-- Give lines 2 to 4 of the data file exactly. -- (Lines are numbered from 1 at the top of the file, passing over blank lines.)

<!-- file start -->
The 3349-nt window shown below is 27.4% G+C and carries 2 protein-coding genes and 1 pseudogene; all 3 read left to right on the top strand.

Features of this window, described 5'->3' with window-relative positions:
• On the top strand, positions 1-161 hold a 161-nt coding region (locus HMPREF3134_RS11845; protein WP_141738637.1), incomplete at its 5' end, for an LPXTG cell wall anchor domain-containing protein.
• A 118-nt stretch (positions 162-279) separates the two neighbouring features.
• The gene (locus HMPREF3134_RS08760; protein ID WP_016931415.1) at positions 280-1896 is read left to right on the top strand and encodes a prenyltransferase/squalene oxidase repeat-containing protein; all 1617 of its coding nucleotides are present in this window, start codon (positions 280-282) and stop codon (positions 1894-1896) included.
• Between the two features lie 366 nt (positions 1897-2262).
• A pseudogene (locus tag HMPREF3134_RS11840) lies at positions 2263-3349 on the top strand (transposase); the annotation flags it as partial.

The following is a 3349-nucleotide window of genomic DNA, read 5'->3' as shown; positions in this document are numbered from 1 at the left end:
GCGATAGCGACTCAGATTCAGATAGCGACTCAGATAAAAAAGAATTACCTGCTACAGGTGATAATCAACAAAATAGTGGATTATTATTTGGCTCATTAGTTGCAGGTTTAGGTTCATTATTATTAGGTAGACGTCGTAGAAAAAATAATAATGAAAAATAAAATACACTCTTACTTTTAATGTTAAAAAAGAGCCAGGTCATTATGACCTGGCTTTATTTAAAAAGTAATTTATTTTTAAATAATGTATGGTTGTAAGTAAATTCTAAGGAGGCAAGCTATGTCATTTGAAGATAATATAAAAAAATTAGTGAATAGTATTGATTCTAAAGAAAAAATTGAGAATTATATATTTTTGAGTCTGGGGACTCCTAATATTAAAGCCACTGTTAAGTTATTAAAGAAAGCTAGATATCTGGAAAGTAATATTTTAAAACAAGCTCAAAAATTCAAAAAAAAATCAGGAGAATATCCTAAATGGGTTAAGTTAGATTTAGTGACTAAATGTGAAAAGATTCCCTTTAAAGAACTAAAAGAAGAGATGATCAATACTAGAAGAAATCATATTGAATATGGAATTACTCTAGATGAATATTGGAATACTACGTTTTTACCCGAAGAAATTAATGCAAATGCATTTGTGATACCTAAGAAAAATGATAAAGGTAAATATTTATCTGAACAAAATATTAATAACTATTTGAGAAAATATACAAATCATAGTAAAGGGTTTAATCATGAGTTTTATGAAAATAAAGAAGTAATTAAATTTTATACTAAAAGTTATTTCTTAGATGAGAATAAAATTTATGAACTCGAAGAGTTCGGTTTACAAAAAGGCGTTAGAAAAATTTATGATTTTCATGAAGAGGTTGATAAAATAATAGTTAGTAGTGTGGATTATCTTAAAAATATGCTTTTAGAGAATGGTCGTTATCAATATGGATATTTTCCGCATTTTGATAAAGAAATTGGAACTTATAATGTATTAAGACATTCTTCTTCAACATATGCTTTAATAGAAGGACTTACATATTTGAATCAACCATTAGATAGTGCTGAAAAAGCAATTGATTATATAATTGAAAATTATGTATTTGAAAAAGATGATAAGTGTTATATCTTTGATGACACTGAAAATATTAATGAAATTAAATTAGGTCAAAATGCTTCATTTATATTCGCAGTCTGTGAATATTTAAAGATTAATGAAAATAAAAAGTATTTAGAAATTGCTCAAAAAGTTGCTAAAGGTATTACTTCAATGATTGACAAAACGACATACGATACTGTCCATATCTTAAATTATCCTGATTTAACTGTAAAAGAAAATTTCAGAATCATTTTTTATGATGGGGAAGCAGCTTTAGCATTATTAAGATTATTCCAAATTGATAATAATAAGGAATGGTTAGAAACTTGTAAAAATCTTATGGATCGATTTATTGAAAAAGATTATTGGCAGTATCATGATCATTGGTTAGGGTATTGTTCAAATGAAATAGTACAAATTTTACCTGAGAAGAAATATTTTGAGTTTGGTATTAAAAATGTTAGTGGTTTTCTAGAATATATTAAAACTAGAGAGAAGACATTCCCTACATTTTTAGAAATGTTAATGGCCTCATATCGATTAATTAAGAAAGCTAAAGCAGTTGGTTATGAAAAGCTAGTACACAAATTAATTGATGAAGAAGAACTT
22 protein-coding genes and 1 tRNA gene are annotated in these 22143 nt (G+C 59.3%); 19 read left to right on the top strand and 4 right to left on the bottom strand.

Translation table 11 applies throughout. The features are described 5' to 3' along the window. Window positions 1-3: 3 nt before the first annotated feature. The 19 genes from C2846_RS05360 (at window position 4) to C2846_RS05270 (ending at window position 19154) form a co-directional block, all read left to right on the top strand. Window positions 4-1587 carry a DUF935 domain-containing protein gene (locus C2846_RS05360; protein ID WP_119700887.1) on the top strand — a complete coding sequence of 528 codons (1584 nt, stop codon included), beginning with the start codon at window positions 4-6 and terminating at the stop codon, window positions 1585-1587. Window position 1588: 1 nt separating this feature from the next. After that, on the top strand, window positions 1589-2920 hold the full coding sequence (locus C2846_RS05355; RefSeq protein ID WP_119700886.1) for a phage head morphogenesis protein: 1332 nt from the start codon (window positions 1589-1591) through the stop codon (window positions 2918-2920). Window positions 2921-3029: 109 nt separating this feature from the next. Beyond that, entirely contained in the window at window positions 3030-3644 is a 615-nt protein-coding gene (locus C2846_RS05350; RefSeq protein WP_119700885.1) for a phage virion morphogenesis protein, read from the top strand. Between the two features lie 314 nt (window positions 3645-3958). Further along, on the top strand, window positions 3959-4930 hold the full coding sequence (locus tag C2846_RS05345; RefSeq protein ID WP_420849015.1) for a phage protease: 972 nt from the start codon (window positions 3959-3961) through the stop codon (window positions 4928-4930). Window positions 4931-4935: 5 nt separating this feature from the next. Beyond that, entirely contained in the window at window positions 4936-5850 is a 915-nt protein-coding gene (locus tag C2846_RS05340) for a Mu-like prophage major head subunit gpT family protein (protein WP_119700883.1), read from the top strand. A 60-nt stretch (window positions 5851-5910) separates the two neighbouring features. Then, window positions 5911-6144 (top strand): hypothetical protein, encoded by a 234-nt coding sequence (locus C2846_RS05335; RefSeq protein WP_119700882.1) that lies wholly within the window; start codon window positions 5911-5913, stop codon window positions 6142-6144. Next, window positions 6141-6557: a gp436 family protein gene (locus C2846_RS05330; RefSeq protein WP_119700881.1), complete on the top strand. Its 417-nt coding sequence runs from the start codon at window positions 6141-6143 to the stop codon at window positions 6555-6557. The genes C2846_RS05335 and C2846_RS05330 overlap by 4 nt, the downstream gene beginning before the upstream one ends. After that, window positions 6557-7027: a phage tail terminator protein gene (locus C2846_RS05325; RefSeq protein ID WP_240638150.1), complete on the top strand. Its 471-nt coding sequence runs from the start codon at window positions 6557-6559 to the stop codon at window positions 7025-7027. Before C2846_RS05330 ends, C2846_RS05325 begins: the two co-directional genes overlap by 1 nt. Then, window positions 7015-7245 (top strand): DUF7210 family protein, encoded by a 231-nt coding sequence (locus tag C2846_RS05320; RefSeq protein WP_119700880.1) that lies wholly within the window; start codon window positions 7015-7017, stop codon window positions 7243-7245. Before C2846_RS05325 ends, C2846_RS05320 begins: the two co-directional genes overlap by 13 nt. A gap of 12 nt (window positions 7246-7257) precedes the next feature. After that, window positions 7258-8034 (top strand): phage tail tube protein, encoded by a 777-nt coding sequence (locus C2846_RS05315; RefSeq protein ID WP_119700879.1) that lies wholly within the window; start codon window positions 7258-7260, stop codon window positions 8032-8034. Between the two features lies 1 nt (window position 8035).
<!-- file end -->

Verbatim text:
Features of this window, described 5'->3' with window-relative positions:
• On the top strand, positions 1-161 hold a 161-nt coding region (locus HMPREF3134_RS11845; protein WP_141738637.1), incomplete at its 5' end, for an LPXTG cell wall anchor domain-containing protein.
• A 118-nt stretch (positions 162-279) separates the two neighbouring features.